ESKATA™ is the first and only FDA-approved topical treatment for raised SKs. You didn’t choose to get raised SKs, but you can choose to treat them.
With its proprietary solution and soft-tip, pen-like applicator, healthcare providers can target and treat raised SKs with ESKATA.
Seborrheic Keratoses causes and symptoms
SKs are non-contagious and non-cancerous skin growths that can occur anywhere on the body. They first appear as small rough bumps, but often thicken and grow into a wart-like lump.
SKs are estimated to affect approximately 83 million adults in the US and is more widespread than skin diseases such as acne, psoriasis, and rosacea.
Treatments for SKs are often painful or invasive and can lead to scarring or pigmentation.
Eskata’s mechanism of action
Eskata contains a high-concentration hydrogen peroxide formulation as a 40% weight / weight (w/w) topical solution. It can be applied directly to the affected area using a pen-like applicator.
The mechanism of action (MoA) is designed to penetrate the SK lesions and cause oxidative damage so that the cells can be shed.
Is ESKATA right for you?
If the raised spots on your face or neck are concerning you, the first step is going to your healthcare provider to see if they are SKs.
A skin condition like raised SKs doesn’t have to be “serious” to make you seek treatment. Healthcare providers can help with many non-medical skin issues that have a big impact on the way you view yourself.
What to expect during treatment?
In clinical studies, 18% of patients experienced clearance of 3 out of 4 of their raised SKs treated with ESKATA vs 0% with vehicle. Results were evaluated at Day 106 after initial treatment. Nearly all patients received 2 treatments. The most common side effects of ESKATA include: itching, stinging, crusting, swelling, redness, and scaling.
How does ESKATA work?
ESKATA™ (hydrogen peroxide) topical solution, 40% (w/w) is indicated for the treatment of seborrheic keratoses that are raised. Two identical, multicenter, randomized, double-blind, vehicle-controlled US trials. Subjects with 4 clinically typical SKs that are raised were randomized to treatment with either ESKATA or vehicle.
Each subject had at least 1 SK on the face and 1 on the trunk or extremities. Subjects ranged from 42 to 91 years of age, 58% were female, and 98% were Caucasian. Nearly all patients received 2 treatments
How long does it take to see results with ESKATA?
Your healthcare provider will evaluate your results approximately 3 weeks after treatment with ESKATA. If your treated raised SKs are not clear, your healthcare provider may apply ESKATA once more, as long as the treatment area is not irritated. In clinical studies, results were evaluated at Day 106 after initial treatment.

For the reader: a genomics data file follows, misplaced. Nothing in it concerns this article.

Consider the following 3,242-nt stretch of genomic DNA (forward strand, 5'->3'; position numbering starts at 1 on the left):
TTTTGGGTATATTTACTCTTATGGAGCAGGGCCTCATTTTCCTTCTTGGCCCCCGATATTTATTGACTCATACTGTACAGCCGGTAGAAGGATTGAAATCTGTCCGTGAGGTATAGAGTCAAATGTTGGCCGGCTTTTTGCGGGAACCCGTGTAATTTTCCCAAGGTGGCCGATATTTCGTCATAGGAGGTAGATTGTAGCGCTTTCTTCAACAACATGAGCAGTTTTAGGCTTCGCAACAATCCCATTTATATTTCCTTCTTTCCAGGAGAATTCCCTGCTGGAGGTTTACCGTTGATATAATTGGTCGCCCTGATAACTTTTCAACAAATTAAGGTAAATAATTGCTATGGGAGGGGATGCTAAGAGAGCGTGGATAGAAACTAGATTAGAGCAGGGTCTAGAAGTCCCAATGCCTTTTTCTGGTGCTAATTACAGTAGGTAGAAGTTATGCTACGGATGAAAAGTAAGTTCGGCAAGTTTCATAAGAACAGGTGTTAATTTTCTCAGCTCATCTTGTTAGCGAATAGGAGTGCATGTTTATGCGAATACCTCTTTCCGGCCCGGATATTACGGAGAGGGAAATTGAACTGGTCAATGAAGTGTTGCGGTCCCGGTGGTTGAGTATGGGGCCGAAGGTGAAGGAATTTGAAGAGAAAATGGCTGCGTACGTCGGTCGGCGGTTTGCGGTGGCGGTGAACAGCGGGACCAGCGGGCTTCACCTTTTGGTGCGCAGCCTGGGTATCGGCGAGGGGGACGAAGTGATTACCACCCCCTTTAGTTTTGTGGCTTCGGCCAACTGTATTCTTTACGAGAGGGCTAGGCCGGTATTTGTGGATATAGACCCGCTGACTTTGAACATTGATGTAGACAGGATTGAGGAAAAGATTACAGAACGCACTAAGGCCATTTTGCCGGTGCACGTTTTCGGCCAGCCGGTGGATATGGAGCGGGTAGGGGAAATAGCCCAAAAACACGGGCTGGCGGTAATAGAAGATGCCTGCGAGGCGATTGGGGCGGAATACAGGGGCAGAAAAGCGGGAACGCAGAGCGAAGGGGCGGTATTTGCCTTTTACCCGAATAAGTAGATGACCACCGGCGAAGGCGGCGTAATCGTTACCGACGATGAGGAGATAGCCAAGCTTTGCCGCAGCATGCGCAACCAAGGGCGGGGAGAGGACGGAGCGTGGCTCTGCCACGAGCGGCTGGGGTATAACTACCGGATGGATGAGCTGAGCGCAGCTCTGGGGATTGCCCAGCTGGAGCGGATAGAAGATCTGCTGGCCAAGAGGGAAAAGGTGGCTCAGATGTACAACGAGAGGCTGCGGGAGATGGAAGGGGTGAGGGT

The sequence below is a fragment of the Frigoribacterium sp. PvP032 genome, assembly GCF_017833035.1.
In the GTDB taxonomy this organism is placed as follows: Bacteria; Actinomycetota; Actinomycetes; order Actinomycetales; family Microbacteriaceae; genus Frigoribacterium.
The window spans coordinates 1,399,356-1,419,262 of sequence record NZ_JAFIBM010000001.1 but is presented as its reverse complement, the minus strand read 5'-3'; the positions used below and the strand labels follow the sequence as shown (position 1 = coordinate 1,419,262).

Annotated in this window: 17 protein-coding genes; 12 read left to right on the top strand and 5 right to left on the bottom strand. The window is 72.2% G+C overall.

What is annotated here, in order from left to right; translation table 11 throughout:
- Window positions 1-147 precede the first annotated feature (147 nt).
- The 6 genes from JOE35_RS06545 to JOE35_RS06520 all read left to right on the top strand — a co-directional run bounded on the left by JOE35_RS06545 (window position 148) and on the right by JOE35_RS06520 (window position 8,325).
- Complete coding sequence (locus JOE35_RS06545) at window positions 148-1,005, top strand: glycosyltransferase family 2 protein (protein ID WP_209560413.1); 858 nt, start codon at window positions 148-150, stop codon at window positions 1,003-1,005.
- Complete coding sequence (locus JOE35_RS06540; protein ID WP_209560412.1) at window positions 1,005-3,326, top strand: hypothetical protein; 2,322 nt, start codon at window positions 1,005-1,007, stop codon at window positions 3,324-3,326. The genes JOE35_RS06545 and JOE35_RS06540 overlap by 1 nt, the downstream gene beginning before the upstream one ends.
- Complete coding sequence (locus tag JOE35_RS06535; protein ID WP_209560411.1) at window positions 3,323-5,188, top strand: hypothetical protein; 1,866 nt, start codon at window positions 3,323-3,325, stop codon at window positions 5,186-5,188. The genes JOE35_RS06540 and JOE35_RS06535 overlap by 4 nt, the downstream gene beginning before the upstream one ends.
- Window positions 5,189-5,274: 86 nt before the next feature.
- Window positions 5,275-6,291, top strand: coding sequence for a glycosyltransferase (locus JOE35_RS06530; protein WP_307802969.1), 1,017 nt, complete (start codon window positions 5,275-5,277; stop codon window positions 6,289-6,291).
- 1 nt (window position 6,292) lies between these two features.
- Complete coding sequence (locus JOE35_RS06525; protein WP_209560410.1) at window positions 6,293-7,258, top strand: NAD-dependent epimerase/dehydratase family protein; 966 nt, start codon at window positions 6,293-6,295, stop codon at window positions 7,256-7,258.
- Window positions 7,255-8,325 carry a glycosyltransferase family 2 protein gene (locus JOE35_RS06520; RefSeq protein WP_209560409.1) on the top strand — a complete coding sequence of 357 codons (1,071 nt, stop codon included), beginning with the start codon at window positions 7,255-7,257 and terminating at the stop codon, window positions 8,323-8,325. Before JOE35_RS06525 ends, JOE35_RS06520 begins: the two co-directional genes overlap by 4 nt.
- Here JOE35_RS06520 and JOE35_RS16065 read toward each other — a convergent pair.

What are the most common side effects?
ESKATA is likely to cause a stinging sensation at the time of application. The most common side effects include itching, stinging, crusting, swelling, redness, and scaling.
Can I apply ESKATA myself?
No, only a doctor, nurse, or other trained healthcare provider can apply ESKATA.
How do I find a doctor to treat my raised SKs?
You can use our Doctor Finder to locate a doctor near you.
Will my raised SK come back after being treated with ESKATA?
Clinical studies evaluated final treatment results at Day 106, but not the recurrence of raised SKs. Please consult with your healthcare provider.
|Treatment Type||Fractional Laser Skin Resurfacing, Skin Resurfacing Treatments|
|Treatment Problem or Condition||Moles, Warts|
|Skin Type||Aging Skin|
Do not apply ESKATA to the eyes or mucous membranes. Avoid treating seborrheic keratoses within the orbital rim. Direct contact with the eye can cause corneal injury (erosion, ulceration, perforation, and scarring), chemical conjunctivitis, eyelid edema, severe eye pain or permanent eye injury, including blindness. If accidental exposure occurs, flush with water for 15 to 30 minutes, initiate monitoring and further evaluation as appropriate.
Skin reactions occurred in the treatment area after application of ESKATA. Severe local skin reactions included erosion, ulceration, vesiculation and scarring. Do not retreat until the skin has recovered from any reaction caused by the previous treatment.
MOST COMMON ADVERSE REACTIONS
The most common adverse reactions include erythema (99%), stinging (97%), edema (91%), scaling (90%), crusting (81%), and pruritus (58%).
DOSAGE AND ADMINISTRATION
ESKATA is to be administered by a healthcare provider. For topical use only. Not for oral, ophthalmic, or intravaginal use. Not for open or infected seborrheic keratoses.